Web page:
In the almost six years I have been in Farmington, the house in which I reside has had more than its share of pets abiding with Catherine Garcia and me. You were introduced to the two German Shepherds about two years ago under unfortunate circumstances. The house has also played host to four cats (another story for another time) and two other dogs since my arrival.
The other two canines belong to Catherine's two youngest children. Due to unforeseen circumstances, Catherine has been asked to shelter the animals for a time. One is a three-year old, male, purebred, brindle colored boxer named Boston, owned by her son. The other was a female, black Labrador retriever mix who was owned by her youngest daughter.
Yes, unfortunately, past tense. Tragedy has once again befallen this humble homestead of pet owners and caretakers. Another obituary for another dog.
Let me introduce you to Samantha. (The photo is of her when she first arrived; she grew into the classic retriever shape--lean and long.)
The mix part of her was that of husky. The only hints of it were the different colored eyes (one brown and one steel blue), gray markings on the tip of her tail and all four paws, and a thin streak of that coloring on her breast and stomach. Speaking of that tail--her wagging it would have given Eugene a run for his money, in terms of speed and force.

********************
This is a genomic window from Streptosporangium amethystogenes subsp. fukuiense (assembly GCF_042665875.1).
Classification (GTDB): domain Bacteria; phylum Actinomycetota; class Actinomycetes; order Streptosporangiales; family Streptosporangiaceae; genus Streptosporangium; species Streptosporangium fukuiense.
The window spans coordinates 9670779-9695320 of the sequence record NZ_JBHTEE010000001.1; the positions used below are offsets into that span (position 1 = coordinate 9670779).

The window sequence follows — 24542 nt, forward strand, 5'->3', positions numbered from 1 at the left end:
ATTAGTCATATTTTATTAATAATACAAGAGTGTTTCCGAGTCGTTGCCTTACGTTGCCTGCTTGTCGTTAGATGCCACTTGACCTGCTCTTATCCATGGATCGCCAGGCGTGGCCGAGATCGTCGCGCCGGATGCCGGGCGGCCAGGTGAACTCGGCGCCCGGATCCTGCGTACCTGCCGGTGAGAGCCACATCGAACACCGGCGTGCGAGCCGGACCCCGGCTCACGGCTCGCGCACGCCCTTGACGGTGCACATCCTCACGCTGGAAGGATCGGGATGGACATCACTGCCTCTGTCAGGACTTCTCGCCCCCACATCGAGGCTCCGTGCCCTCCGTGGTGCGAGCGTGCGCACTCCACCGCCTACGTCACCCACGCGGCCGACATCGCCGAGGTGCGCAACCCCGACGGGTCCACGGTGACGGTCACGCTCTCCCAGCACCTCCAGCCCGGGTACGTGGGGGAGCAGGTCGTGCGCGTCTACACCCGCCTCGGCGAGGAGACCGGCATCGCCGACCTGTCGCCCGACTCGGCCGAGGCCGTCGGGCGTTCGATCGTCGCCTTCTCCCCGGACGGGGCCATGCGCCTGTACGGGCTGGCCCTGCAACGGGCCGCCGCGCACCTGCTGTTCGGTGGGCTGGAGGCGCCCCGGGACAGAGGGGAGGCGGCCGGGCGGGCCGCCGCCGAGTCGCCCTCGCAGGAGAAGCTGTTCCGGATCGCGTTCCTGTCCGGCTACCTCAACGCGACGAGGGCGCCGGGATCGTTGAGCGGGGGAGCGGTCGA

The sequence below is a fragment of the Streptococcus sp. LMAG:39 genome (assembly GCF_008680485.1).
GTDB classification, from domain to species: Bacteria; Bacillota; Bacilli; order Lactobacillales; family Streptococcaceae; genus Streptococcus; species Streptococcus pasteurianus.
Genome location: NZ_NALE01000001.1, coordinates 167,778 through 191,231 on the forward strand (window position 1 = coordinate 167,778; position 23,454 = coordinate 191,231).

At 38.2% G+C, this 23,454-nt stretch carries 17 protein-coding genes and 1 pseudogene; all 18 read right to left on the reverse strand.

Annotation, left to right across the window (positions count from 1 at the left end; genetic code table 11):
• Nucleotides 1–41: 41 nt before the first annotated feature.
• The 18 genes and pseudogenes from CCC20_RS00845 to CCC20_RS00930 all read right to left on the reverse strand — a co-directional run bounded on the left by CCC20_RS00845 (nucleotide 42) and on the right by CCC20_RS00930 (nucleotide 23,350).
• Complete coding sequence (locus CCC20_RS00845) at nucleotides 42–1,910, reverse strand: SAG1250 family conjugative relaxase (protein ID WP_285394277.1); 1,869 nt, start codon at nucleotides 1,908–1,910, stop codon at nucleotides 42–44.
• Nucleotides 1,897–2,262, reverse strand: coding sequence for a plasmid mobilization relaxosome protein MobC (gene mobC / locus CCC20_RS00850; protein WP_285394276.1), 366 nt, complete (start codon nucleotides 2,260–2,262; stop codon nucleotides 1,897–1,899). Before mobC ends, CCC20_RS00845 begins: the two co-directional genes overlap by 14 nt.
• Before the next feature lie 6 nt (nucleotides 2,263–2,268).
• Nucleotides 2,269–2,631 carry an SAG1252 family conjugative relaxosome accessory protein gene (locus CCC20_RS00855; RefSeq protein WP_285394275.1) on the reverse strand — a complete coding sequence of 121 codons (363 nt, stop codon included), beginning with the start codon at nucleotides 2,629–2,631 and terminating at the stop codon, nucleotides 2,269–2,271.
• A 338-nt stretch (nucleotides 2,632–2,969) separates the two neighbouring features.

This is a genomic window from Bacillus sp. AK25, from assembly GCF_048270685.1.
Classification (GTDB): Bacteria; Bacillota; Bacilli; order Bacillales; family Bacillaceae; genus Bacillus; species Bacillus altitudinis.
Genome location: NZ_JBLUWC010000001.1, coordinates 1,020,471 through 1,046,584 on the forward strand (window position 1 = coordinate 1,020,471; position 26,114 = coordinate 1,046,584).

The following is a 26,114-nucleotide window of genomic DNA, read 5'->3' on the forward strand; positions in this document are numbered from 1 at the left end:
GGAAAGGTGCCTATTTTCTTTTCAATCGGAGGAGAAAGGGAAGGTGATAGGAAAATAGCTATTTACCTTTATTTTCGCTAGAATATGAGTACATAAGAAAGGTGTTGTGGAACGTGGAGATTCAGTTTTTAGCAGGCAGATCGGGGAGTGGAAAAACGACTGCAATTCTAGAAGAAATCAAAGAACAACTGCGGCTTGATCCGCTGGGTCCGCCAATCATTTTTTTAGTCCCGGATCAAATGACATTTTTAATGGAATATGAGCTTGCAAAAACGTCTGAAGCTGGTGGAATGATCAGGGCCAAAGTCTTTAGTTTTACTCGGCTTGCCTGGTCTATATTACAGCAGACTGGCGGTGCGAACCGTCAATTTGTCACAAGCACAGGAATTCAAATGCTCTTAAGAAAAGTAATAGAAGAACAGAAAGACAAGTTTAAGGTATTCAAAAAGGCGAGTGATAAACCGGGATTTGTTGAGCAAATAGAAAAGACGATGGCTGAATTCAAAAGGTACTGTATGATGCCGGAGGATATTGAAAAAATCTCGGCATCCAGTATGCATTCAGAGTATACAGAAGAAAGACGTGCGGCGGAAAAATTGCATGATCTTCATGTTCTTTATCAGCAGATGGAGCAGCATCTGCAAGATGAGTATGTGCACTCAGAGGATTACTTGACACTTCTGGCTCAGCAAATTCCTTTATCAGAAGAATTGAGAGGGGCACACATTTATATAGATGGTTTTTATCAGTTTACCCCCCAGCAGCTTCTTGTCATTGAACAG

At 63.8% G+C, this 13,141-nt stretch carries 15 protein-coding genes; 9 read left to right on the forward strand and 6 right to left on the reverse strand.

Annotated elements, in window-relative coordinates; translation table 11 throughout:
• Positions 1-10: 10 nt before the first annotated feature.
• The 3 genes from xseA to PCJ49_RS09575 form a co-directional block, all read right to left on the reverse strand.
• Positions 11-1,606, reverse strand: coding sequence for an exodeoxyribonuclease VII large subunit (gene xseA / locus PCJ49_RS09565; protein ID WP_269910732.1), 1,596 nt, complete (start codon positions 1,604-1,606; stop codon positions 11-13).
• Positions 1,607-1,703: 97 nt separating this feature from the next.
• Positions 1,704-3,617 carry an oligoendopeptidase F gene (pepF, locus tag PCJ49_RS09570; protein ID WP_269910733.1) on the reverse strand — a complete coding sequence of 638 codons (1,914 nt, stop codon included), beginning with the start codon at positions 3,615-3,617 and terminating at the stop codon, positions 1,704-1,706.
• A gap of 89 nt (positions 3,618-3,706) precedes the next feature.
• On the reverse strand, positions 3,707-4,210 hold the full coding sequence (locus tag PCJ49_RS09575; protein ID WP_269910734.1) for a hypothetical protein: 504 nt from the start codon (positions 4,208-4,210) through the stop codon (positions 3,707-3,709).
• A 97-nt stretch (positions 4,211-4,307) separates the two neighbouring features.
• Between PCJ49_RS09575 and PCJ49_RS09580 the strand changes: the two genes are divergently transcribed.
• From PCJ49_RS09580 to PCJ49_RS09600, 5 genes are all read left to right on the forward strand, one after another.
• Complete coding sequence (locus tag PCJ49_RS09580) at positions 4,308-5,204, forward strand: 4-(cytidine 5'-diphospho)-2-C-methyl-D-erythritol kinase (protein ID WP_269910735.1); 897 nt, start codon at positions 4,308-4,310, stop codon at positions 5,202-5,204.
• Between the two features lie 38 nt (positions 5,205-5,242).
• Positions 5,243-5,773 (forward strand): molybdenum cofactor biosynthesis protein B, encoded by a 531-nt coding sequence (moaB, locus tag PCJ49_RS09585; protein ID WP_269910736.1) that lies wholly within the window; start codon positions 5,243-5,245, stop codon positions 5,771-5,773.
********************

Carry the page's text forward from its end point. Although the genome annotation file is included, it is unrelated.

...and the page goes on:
She was not a native of Utah. According to the story I have been told, she and her brother were abandoned at a rest stop. Somewhere in Colorado. (When I hear that, I alternate between shaking my head in dismay and having my blood boil.) A family rescued them and brought them back to the Salt Lake City area. After they were properly vaccinated, an ad was posted on a local internet bulletin board. Sometime in September, 2012 she had her new home. Here. (Her owner was still living at home at the time.)
Her high energy level was a great match for Boston. The two of them became great buddies and playmates. It was always amusing to see them wrestle each other, whether indoors or out. The growls emanating from both sounded so fierce at times.
She was definitely a retriever. She took more small bags of garbage out the pet door than I remembered counting. One also couldn't leave any kind of loaf of bread on the counter. And let's just say she was more than helpful in taking down clothes from the clothesline before they were dry, never mind the two recliners that were her favorite chew toys.
One has to wonder if there were abandonment issues with her. While not constantly wanting attention, she did want to be around people, even more so when her owner moved into her own apartment last April, a complex where Samantha could not stay permanently. One also had to wonder about her being secure. Scolding her for misbehaving sometimes caused her to roll on her back in a submissive position. Yet she had that same posture for when she had your total attention and plenty of affection.
More than anything, she wanted to love and be loved. She was always looking for an opportunity to lick your face. You did get a sense that she was glad to be here.